Treat your mind and ears with this GrouponLive deal to see The Chamber Music Society of Lincoln Center at Alice Tully Hall. Seating is best available standard or prime seating. Choose from the following concerts:
- For $24, you get one ticket to Bold Statements on Sunday, February 10, at 5 p.m. (up to a $52 value).
- For $24, you get one ticket to Metamorphosen on Friday, February 22, at 7:30 p.m. (up to a $48 value).
- For $24, you get one ticket to Love Songs on Friday, March 8, at 7:30 p.m. (up to a $48 value).
Tickets can be picked up at the Alice Tully Hall box office beginning one hour before the performance.
Bold Statements opens with Richard Strauss's Violin Sonata in E-flat. An early work by the composer, the piece's second movement is written to resemble improvisation, with piano harmonies undergirding an impromptu-sounding melody by the violin. Next, contemporary composer Ned Rorem’s Aftermath captures the grief, anger, and despair that inspired its creation in the days following the September 11 attacks. With lyrics drawn from such poets as Blake, Shakespeare, and Jorge Luis Borges, the piece earned widespread acclaim after its 2002 debut, with the Chicago Tribune declaring it worthy of "lasting repertory status." Closing the program, César Franck's Quintet in F Minor follows a dreamlike pattering of ethereal piano notes with a violin explosion.
The night’s centerpiece, Metamorphosen, flowed out of Richard Strauss’s pen in 1944–45, as the devastation of World War II's final months took its toll on his mind. The mournful strains of violins drift above dark cello parts, allegedly capturing Strauss's grief at the destruction of his beloved Munich and his despair at the war's transformation of humans from divine beings into beasts. Lightening the mood, Mozart's Grande Sestetto Concertante showcases the composer at his most playful. Originally written as a hybrid symphony-concerto, the arrangement for string sextet allows The Chamber Music Society's musicians to split the chirping solos and virtuosic scales equally among themselves.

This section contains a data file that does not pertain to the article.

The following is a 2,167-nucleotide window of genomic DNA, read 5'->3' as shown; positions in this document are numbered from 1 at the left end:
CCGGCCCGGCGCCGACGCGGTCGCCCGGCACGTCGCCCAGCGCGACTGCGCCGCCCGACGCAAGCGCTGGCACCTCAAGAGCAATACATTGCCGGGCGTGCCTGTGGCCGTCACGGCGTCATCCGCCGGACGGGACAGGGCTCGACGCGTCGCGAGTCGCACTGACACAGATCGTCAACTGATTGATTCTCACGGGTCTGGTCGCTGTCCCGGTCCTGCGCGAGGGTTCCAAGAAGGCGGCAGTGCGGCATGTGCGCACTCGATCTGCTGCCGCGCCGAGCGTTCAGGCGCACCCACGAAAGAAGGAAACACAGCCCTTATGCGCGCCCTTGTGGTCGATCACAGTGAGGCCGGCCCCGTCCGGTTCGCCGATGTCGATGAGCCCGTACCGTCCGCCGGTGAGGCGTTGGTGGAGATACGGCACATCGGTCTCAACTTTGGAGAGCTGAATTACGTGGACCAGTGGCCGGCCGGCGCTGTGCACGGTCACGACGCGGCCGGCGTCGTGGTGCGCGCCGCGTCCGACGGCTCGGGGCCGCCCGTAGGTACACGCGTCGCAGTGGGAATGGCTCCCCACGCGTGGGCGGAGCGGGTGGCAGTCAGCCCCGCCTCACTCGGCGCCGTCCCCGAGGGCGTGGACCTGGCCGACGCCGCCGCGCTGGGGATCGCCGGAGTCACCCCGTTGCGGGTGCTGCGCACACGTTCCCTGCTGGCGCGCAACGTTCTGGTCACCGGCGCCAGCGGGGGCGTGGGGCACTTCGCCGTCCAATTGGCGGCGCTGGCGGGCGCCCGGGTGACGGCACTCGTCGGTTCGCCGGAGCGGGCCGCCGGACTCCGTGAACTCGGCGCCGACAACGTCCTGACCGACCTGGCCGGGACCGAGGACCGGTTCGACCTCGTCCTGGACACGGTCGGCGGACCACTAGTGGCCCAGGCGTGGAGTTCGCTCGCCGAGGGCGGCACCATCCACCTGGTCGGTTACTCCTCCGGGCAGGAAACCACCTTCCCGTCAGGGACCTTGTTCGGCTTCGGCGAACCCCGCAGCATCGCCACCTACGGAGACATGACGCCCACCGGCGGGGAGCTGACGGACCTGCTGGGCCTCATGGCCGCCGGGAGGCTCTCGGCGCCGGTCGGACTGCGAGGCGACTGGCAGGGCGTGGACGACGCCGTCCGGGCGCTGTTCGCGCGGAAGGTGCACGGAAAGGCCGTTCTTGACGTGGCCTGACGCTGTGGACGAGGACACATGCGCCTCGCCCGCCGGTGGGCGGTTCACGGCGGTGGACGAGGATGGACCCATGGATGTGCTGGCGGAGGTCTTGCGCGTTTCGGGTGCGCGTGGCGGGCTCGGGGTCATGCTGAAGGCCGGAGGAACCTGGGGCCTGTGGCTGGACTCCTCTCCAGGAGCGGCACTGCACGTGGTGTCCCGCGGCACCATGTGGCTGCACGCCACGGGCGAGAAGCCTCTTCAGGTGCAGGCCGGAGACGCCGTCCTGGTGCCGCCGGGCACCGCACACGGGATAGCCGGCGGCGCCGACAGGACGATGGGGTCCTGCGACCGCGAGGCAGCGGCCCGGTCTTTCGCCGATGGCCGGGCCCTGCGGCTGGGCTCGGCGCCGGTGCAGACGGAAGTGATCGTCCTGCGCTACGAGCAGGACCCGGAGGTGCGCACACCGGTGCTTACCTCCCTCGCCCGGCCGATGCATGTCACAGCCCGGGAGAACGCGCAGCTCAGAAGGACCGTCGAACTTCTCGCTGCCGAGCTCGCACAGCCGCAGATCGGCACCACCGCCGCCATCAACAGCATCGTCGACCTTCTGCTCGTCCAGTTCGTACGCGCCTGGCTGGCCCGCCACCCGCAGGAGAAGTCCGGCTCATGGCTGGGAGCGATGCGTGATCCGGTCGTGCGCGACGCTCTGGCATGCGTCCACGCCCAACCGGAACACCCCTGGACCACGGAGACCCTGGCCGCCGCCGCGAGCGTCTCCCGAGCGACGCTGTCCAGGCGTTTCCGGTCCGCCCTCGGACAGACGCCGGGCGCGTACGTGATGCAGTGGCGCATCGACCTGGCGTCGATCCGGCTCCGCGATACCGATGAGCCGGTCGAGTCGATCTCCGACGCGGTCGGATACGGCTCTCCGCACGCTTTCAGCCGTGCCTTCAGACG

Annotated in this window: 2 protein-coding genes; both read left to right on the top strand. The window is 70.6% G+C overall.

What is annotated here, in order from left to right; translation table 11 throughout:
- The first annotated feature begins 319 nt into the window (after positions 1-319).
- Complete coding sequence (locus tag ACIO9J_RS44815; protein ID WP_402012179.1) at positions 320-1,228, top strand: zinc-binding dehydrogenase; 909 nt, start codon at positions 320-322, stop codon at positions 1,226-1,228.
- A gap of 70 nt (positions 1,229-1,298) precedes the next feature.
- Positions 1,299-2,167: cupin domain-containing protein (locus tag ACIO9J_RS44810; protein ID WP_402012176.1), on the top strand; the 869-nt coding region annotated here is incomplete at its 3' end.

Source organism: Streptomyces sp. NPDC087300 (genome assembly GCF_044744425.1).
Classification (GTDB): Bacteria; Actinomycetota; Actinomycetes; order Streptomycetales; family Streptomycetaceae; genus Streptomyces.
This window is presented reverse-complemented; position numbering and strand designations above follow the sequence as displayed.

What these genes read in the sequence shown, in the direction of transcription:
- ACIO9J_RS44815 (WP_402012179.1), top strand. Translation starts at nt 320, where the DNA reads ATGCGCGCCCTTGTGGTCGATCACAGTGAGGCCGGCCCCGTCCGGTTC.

A lineup of German lieder delights ears in Love Songs, with masterful offerings from some of the form's greatest practitioners. Three songs by Schubert open the evening before Brahms's Zwei Gesänge wraps passionate mezzo-soprano vocals in a swirling cocoon of interweaving piano and violin accompaniment. Alban Berg's Sieben frühe Lieder shows off the composer's early experiments with atonality before Brahms's sprightly Liebeslieder Waltzes, inspired by his infatuation with the daughter of his mentor, Schumann, closes the night.
Alice Tully Hall
In 1958, Arthur Houghton, one of the founders of Lincoln Center, spent lunch trying to convince his cousin Alice Tully to finance a space for small ensembles on the Lincoln Center grounds. After the meal, unsure of whether the hall would meet her standards, the meticulous Tully gave a conditional reply: yes, as long as her name was not associated with the building. When a renowned acoustics expert was brought in to design the hall, Tully relented in her desire for anonymity but insisted on taking an active role in the design and construction of the building that would bear her name. Visiting the site several times a week throughout construction, she masterminded many of her namesake’s best-known characteristics, including its elegant basswood interior, 4,192-pipe organ, and extra-wide rows.
The Chamber Music Society of Lincoln Center
Before the Lincoln Center for the Performing Arts was even built, the idea for its Chamber Music Society was born. American composer and Lincoln Center President William Schuman helped specially design a recital hall in which the chamber group could play more than three centuries worth of musical compositions. But the Chamber Music Society didn't stay contained within its venue. Throughout the following half century, its musicians collaborated with dance companies, jazz projects, and festivals, helping to spread awareness and appreciation of their craft throughout the city.